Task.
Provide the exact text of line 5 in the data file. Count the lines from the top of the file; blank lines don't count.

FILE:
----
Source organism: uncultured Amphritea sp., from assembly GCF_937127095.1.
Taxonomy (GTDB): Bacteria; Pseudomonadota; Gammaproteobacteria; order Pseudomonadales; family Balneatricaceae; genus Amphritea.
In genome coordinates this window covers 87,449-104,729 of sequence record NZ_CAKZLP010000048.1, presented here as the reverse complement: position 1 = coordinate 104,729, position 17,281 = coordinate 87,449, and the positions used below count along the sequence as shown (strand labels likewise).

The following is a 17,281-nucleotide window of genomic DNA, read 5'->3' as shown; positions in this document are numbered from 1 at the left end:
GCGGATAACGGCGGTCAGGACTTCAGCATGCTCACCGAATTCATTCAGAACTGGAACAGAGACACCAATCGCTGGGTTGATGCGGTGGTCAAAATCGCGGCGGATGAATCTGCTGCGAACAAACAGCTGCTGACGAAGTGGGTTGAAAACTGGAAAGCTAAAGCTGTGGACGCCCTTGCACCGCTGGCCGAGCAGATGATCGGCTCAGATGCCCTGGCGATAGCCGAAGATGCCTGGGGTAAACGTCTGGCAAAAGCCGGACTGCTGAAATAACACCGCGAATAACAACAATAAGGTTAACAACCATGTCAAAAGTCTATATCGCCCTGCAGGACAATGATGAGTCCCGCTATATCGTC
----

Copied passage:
GCGGATAACGGCGGTCAGGACTTCAGCATGCTCACCGAATTCATTCAGAACTGGAACAGAGACACCAATCGCTGGGTTGATGCGGTGGTCAAAATCGCGGCGGATGAATCTGCTGCGAACAAACAGCTGCTGACGAAGTGGGTTGAAAACTGGAAAGCTAAAGCTGTGGACGCCCTTGCACCGCTGGCCGAGCAGATGATCGGCTCAGATGCCCTGGCGATAGCCGAAGATGCCTGGGGTAAACGTCTGGCAAAAGCCGGACTGCTGAAATAACACCGCGAATAACAACAATAAGGTTAACAACCATGTCAAAAGTCTATATCGCCCTGCAGGACAATGATGAGTCCCGCTATATCGTC